8. Avoid taking credit, heap it upon others

When volunteers bring on a new sponsor, get the invitation designed or bring on a great auction item, your client should shout it from the rooftops! There is a saying in the nonprofit world: “You can never thank people enough.” If they reward the desired behavior, they embolden their volunteers to accomplish more.

9. Hold frequent meetings

These are those mealtime meetings. Frequent meetings keep the energy level up. It also holds people accountable. If your client has committee members who skip meetings and don’t report, it is clear they have dropped the ball on their assigned task. This is an early warning system.

10. Put a backup system in place

In many cases, this backup system is your client. Has one of their fundraisers dropped the ball?  Tell them to step in to fill in the gap. The other fundraisers on the committee should be enthused enough to pick up the slack too.  Tell them to not let any problems remain hidden until the last minute.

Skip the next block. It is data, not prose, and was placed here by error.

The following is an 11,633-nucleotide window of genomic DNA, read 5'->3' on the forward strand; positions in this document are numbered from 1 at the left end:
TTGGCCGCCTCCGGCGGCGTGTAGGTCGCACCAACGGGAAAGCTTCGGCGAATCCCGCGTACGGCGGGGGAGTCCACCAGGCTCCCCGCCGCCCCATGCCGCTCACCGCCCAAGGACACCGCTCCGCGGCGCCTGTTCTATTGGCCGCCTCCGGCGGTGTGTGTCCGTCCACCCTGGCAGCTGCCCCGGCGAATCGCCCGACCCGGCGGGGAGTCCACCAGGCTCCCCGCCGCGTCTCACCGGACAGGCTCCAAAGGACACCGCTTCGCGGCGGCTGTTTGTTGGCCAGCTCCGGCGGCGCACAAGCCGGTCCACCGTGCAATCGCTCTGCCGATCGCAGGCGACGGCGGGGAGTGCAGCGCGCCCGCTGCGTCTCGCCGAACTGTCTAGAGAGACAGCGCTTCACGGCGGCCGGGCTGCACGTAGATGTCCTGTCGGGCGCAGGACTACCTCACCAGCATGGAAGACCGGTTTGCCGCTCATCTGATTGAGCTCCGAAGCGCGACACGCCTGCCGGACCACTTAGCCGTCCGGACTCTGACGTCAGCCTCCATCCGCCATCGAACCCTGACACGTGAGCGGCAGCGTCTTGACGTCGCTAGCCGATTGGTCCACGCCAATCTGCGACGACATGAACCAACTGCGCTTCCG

11. The project needs a conclusion

Your client held the gala, they built the membership and they completed the capital campaign. Now is the time to declare victory, disband the committee and move onto the next project within the organization. People are more willing to take on responsibility if they know their required time commitment is limited.

12. Hand out plenty of praise at the end

Perhaps the local paper will run a story about what was accomplished, along with a picture of the entire committee. Sometimes a paper will let an organization prepare the article as a press release and provide the photo too. Volunteers appreciate recognition. Friends will say, “I saw your picture in the paper.”

Once your client learns how to get things done through volunteers, community involvement can be very rewarding.

Bryce Sanders is president of Perceptive Business Solutions Inc. He provides HNW client acquisition training for the financial services industry. His book, “Captivating the Wealthy Investor,” is available on Amazon.